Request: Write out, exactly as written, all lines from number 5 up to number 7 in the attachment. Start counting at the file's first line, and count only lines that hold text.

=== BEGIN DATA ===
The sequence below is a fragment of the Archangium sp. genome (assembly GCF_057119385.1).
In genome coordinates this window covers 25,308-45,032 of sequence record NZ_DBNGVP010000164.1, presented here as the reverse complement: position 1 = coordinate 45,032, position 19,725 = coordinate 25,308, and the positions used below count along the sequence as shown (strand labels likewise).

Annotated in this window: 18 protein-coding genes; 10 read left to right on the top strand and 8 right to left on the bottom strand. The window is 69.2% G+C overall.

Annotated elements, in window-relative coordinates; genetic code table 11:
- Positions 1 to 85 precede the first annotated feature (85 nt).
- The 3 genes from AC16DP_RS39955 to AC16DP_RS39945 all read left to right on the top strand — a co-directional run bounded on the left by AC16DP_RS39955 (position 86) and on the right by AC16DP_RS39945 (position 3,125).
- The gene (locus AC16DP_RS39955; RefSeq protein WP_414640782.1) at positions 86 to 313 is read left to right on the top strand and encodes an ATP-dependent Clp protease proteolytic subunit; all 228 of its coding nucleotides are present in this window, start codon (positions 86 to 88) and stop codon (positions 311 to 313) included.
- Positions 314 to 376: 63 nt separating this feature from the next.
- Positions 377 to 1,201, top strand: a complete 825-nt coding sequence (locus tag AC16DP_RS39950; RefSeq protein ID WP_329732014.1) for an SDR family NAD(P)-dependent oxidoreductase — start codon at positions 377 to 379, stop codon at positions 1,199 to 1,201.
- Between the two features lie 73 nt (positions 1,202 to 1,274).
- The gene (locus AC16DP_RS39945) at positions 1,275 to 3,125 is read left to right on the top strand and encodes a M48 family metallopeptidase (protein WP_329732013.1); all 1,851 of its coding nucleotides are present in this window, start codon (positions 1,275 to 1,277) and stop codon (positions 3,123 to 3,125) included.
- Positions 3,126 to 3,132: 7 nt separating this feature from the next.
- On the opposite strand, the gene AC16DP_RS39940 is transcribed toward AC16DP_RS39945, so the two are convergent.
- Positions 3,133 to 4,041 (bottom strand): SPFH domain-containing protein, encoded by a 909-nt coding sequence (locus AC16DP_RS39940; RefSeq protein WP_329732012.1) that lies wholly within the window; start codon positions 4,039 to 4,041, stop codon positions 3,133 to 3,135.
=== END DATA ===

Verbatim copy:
- Positions 1 to 85 precede the first annotated feature (85 nt).
- The 3 genes from AC16DP_RS39955 to AC16DP_RS39945 all read left to right on the top strand — a co-directional run bounded on the left by AC16DP_RS39955 (position 86) and on the right by AC16DP_RS39945 (position 3,125).
- The gene (locus AC16DP_RS39955; RefSeq protein WP_414640782.1) at positions 86 to 313 is read left to right on the top strand and encodes an ATP-dependent Clp protease proteolytic subunit; all 228 of its coding nucleotides are present in this window, start codon (positions 86 to 88) and stop codon (positions 311 to 313) included.